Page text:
Elizabeth of the Al Windsor clan
“QUEEN ELIZABETH must claim her right to rule Muslims.” So ran a recent headline on the Arab Atheist Network, a web forum. It was only partly in jest. According to reports from Casablanca to Karachi, the British monarch is descended from the Prophet Muhammad, making her a cousin of the kings of Morocco and Jordan, not to mention of Ayatollah Ali Khamenei, Iran’s Supreme Leader.
The claim, first made many years ago, is gathering renewed interest in the Middle East. Why is not clear, but in March a Moroccan newspaper called Al-Ousboue traced the queen’s lineage back 43 generations. Her bloodline runs through the Earl of Cambridge, in the 14th century, across medieval Muslim Spain, to Fatima, the Prophet’s daughter. Her link to Muhammad has previously been
“WE PAY our money and you see how it looks,” says Aggrey Batwala, leaning out of his minibus in Kampala’s muddy taxi park. Shared taxis used to pay city authorities 120,000 shillings ($32) a month for the right to ferry commuters into the Ugandan capital. But in September indignant drivers stopped coughing up. They later complained to the president, who ordered that the levy be halved. The city appealed against his decision and the drivers still aren’t paying. The stand-off could cost it 21bn shillings this year.
Kampala shows why African cities struggle to raise revenues, squeezed as they are between poor citizens and overweening central governments. But it also proves that doing better is possible. In 2010-11 the city collected just 30bn shillings (see chart). Last year it raised 89bn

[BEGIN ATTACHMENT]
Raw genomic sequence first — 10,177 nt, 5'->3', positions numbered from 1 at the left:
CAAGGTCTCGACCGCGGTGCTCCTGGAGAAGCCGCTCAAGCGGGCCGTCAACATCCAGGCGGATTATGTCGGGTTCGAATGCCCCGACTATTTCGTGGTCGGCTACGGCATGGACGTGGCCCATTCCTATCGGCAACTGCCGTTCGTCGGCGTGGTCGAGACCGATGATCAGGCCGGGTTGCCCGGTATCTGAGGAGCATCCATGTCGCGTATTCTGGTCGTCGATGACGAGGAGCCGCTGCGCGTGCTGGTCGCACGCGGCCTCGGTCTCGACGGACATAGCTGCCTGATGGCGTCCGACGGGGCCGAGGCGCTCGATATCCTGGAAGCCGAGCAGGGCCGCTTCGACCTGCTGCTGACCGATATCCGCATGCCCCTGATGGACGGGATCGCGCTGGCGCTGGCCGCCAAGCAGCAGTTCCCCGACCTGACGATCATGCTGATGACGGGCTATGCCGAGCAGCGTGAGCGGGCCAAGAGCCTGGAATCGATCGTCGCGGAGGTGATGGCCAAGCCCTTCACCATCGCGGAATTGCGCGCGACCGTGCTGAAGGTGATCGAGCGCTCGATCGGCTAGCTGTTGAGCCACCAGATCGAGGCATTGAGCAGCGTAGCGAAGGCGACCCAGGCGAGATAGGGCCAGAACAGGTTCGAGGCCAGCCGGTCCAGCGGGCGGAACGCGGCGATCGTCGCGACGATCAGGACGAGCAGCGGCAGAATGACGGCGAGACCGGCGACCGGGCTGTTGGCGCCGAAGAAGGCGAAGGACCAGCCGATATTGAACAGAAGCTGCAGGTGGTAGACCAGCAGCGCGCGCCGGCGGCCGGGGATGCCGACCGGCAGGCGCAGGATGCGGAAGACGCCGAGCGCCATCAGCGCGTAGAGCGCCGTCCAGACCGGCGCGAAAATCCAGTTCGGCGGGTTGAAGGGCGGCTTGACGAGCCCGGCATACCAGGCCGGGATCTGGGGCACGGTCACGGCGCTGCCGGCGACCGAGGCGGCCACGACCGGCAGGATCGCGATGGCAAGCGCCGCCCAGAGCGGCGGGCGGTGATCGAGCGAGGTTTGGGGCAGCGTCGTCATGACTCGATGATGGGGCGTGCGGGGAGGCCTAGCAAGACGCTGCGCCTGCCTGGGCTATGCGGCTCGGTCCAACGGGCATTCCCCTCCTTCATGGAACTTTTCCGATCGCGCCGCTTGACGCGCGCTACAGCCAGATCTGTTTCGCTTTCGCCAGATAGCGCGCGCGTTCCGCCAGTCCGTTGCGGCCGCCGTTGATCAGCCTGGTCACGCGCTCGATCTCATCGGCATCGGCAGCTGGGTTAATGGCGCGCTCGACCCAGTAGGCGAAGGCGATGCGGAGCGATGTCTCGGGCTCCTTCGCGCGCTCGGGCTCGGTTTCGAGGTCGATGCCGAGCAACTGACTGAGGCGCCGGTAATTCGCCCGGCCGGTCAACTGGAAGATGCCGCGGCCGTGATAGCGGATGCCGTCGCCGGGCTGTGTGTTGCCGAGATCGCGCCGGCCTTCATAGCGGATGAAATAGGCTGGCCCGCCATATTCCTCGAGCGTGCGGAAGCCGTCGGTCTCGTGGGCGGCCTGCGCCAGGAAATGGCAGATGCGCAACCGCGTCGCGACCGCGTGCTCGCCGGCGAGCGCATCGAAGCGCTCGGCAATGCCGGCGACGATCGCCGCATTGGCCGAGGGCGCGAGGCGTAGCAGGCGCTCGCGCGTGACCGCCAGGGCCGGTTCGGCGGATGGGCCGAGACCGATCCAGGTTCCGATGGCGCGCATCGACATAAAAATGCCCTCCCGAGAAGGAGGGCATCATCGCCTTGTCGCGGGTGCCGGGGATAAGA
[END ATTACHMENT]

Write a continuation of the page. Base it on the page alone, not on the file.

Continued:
Not another from Ivanka’s line
THE second-hand clothes trade often starts with a gift: an old dress or unwanted shirt, passed on for another to use. Along the way it becomes a multi-billion-dollar industry spanning several continents. It ends at a market stall, usually in Africa. And now it is the cause of President Donald Trump’s unlikeliest trade war.
Private companies in America and Europe buy up surplus donations from charities and export them to the developing world. In 2016 east African countries resolved to phase out the trade, complaining that cheap cast-offs hurt their own nascent garment industries. America responded by threatening to impose tariffs on east African goods. Kenya, Uganda and Tanzania backed down. But Rwanda has stood fast. So on March 29th Mr Trump said he would
Made you look
THE skies above the eastern suburbs of Gaza City buzzed with drones on March 30th. The Israeli army was using them to monitor the tens of thousands of Palestinians marching to the border, and to drop tear-gas grenades on those getting too close. When some of the marchers began running closer, the troops opened fire, killing 17 and wounding hundreds. Three and a half years after the last Gaza war, when 2,300 Palestinians and 74 Israelis were killed, the beleaguered coastal strip was erupting again. There were no casualties on the Israeli side, but the mass protests pose a new challenge.
The Palestinians are calling it the “Great Return March”, a salute to the homes their grandparents lived in, across the border, before they fled or were pushed out by the newborn Israel. The